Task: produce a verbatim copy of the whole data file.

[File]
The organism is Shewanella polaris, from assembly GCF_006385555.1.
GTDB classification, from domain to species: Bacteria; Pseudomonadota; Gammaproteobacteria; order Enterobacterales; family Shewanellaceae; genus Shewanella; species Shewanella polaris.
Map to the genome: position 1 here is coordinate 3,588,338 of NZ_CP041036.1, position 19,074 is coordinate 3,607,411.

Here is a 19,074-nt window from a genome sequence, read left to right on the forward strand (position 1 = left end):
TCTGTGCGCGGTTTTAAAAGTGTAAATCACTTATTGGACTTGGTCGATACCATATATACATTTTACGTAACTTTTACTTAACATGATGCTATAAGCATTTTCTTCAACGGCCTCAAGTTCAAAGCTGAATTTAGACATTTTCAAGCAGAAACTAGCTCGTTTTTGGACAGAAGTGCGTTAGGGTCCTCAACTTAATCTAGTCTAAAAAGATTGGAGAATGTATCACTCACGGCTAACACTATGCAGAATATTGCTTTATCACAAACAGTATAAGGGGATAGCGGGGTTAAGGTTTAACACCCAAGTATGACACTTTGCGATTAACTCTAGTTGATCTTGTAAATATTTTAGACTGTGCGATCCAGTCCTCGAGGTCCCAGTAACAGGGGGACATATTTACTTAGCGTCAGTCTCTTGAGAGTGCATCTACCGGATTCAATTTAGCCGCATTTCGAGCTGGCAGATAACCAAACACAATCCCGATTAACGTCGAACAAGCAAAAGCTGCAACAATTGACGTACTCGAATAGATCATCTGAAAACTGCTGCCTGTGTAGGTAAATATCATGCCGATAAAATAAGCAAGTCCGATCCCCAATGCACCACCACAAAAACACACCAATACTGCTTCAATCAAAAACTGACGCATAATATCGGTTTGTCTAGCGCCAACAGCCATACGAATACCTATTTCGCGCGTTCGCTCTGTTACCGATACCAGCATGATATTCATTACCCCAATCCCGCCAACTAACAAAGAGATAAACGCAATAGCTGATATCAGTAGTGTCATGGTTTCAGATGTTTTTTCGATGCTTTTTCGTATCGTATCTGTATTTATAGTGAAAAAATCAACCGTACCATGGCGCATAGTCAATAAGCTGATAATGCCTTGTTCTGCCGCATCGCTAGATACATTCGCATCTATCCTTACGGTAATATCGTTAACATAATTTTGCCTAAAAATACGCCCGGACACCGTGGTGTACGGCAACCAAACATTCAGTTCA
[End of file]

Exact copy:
The organism is Shewanella polaris, from assembly GCF_006385555.1.
GTDB classification, from domain to species: Bacteria; Pseudomonadota; Gammaproteobacteria; order Enterobacterales; family Shewanellaceae; genus Shewanella; species Shewanella polaris.
Map to the genome: position 1 here is coordinate 3,588,338 of NZ_CP041036.1, position 19,074 is coordinate 3,607,411.

Here is a 19,074-nt window from a genome sequence, read left to right on the forward strand (position 1 = left end):
TCTGTGCGCGGTTTTAAAAGTGTAAATCACTTATTGGACTTGGTCGATACCATATATACATTTTACGTAACTTTTACTTAACATGATGCTATAAGCATTTTCTTCAACGGCCTCAAGTTCAAAGCTGAATTTAGACATTTTCAAGCAGAAACTAGCTCGTTTTTGGACAGAAGTGCGTTAGGGTCCTCAACTTAATCTAGTCTAAAAAGATTGGAGAATGTATCACTCACGGCTAACACTATGCAGAATATTGCTTTATCACAAACAGTATAAGGGGATAGCGGGGTTAAGGTTTAACACCCAAGTATGACACTTTGCGATTAACTCTAGTTGATCTTGTAAATATTTTAGACTGTGCGATCCAGTCCTCGAGGTCCCAGTAACAGGGGGACATATTTACTTAGCGTCAGTCTCTTGAGAGTGCATCTACCGGATTCAATTTAGCCGCATTTCGAGCTGGCAGATAACCAAACACAATCCCGATTAACGTCGAACAAGCAAAAGCTGCAACAATTGACGTACTCGAATAGATCATCTGAAAACTGCTGCCTGTGTAGGTAAATATCATGCCGATAAAATAAGCAAGTCCGATCCCCAATGCACCACCACAAAAACACACCAATACTGCTTCAATCAAAAACTGACGCATAATATCGGTTTGTCTAGCGCCAACAGCCATACGAATACCTATTTCGCGCGTTCGCTCTGTTACCGATACCAGCATGATATTCATTACCCCAATCCCGCCAACTAACAAAGAGATAAACGCAATAGCTGATATCAGTAGTGTCATGGTTTCAGATGTTTTTTCGATGCTTTTTCGTATCGTATCTGTATTTATAGTGAAAAAATCAACCGTACCATGGCGCATAGTCAATAAGCTGATAATGCCTTGTTCTGCCGCATCGCTAGATACATTCGCATCTATCCTTACGGTAATATCGTTAACATAATTTTGCCTAAAAATACGCCCGGACACCGTGGTGTACGGCAACCAAACATTCAGTTCA